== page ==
In fact how could these war like people just change their ways overnight? Did they change completely, or is part of their culture and ways of living still there amongst us, today?

What were the Reivers like? Violence was certainly their common currency, used in many activities like the raiding of livestock from farms, by these men, on horseback. Like early cowboy rustlers, in gangs of up to 300 horsemen at a time. Can you imagine the thundering of the hooves as they arrived at your farm?

They wore light armour and steel helmets, (steel bonnets), with coloured scarves to protect their necks. They rode small horses called “hobblers” or “bog trotters” with small shields, long spears, swords and daggers.

The Reivers were involved in inter-family feuds, murder, blackmail (they invented the term), extortion, cattle and sheep theft, racketeering, smuggling, robbery. To “be-reaved” was to be raided, often resulting in killings. The Reivers were so feared and hated, that the Bishop of Carlisle actually lay a curse upon them.

Did this curse stick? And if it did, how do we rid ourselves of it now?

As King James the 6th of Scotland (and now James the 1st of England) wanted rid of these subjects, many were hung, drowned (drowning was cheaper), sent to be mercenaries in the Low Countries (the Netherlands/Belgium), or exiled to Ulster, where they prospered.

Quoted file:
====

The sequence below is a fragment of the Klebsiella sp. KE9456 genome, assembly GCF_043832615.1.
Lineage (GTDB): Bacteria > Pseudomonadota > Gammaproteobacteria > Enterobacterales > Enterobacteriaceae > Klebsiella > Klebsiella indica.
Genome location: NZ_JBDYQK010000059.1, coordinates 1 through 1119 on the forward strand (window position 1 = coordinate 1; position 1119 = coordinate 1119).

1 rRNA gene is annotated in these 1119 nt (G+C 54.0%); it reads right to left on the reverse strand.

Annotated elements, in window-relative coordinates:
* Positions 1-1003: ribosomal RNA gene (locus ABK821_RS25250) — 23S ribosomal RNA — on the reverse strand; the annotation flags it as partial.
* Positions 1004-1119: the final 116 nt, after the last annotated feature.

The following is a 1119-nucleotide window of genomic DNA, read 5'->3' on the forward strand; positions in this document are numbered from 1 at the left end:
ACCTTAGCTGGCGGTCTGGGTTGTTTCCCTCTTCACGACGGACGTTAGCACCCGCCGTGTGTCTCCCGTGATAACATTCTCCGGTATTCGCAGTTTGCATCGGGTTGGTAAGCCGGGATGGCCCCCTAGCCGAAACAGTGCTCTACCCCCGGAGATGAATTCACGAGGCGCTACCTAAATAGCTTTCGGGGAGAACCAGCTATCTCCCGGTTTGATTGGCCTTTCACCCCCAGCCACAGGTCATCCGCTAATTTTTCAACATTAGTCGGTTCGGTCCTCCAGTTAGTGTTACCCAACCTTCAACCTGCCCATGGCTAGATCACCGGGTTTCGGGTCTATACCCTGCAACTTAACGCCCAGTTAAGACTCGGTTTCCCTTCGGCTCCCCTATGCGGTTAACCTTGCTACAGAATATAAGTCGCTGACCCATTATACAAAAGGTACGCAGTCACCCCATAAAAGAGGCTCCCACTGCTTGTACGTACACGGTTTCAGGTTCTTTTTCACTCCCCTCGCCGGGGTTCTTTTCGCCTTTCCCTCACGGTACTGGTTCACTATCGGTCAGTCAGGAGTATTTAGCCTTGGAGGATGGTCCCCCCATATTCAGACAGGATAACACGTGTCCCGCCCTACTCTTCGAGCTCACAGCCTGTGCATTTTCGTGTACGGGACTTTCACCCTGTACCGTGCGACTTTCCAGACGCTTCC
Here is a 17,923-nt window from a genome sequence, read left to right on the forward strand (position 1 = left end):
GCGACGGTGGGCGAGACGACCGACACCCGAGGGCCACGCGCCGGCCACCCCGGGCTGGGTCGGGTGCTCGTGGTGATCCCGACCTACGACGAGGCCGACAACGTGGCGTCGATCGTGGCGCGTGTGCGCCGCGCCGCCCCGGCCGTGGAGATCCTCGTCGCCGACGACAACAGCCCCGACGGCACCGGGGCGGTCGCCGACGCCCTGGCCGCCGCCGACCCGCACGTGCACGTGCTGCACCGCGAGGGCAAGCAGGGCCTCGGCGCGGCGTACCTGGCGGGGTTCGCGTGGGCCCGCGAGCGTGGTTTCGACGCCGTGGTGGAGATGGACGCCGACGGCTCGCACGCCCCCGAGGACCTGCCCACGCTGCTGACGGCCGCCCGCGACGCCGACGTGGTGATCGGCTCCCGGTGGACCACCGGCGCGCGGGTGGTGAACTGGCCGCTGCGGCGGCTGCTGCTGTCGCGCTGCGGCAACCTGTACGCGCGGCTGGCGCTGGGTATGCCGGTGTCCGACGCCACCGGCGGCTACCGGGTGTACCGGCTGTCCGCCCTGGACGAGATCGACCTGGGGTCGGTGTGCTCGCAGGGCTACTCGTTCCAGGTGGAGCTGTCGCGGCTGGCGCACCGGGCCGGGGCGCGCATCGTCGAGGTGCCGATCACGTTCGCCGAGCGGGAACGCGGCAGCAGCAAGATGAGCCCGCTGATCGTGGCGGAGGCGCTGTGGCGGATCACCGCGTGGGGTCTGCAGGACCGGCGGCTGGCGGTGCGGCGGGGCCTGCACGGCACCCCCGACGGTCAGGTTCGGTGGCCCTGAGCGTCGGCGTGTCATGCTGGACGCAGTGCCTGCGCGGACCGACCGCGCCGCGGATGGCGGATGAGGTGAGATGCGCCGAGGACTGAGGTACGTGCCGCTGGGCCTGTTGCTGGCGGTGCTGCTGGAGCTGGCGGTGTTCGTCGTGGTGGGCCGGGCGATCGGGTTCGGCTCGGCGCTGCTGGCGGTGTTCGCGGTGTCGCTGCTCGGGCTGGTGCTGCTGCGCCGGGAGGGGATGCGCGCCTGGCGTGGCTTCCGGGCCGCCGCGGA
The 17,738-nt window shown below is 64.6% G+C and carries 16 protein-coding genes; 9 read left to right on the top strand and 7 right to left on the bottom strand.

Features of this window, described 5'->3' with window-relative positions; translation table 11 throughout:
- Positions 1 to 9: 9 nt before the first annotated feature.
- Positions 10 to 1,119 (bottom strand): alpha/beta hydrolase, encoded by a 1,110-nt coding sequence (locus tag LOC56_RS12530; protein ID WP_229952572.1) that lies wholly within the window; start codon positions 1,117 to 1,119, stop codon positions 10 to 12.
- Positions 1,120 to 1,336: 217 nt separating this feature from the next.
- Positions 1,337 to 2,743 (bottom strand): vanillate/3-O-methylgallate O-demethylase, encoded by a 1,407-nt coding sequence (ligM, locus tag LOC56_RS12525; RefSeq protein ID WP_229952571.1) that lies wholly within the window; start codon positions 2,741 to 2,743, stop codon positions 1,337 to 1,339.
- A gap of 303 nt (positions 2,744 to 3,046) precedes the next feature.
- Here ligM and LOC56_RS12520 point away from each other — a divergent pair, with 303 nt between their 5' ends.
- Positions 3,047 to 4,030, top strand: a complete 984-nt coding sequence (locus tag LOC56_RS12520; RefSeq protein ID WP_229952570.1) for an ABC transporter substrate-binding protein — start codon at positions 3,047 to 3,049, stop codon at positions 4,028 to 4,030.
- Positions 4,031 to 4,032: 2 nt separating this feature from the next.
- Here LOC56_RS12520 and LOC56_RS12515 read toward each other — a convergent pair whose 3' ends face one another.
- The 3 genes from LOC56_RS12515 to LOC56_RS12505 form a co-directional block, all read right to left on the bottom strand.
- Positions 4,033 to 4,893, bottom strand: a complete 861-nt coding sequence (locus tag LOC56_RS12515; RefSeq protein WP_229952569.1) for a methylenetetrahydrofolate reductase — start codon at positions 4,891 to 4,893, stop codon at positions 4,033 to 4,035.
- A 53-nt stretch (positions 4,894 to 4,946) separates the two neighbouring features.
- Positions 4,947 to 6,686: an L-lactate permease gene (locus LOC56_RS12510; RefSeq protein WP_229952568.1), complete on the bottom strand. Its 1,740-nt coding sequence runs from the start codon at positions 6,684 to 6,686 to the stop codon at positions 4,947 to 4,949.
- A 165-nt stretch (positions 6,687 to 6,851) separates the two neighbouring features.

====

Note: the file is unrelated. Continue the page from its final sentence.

Yet, here’s my key point. The Reivers were all exiled and technically they were all Catholic, as the Reformation had not reached them. Consequently they fell onto both sides of the community here, as the next 400 years passed by, like a street procession. It is well worth considering the implications of these important points.

The bulk of the Plantation in Ulster is always described as Lowland Scots. What percentage of that “bulk” were the Reivers? The maths is fascinating along with the colourful history, as it tells a different story from the one that we have been led to believe.

I’m tempted to ask is Reiver culture still alive and well in Ulster today? Now, here’s that song . . .

The Reiver and the Gael

Down the silken valley
We wend our merry way.
The jangle of the stirrup
The burning of the hay.

The rattle of the swords now.
The armour we have on.
The wind blows off the hillside
As we ride to meet dawn.

Tiddley aye-um Tiddley aye-ay.
Tiddley aye-um Tiddley aye-now boys.
Tiddley aye-um Tiddley aye-ay.
The Reiver and the Gael.

Were fit to trod the land now
Were fit to take your life.
Like Vikings up on horseback.
Take care your lovely wife.

We leap across the borders
And now we cross the sea.
King James he wants to hang us
But in Ireland we are free.


It’s hard to change our ways now.
Three hundred years or more.
Sent to farm the Ireland.
Or King James’s warrior.

The rattle of the swords now.
The armour we have on.
The wind blows off the hillside
As we ride to meet dawn.

Chorus. Repeat

Copyright R.S.Hall ©

Citizen Ship Belfast 2013. Nos 22.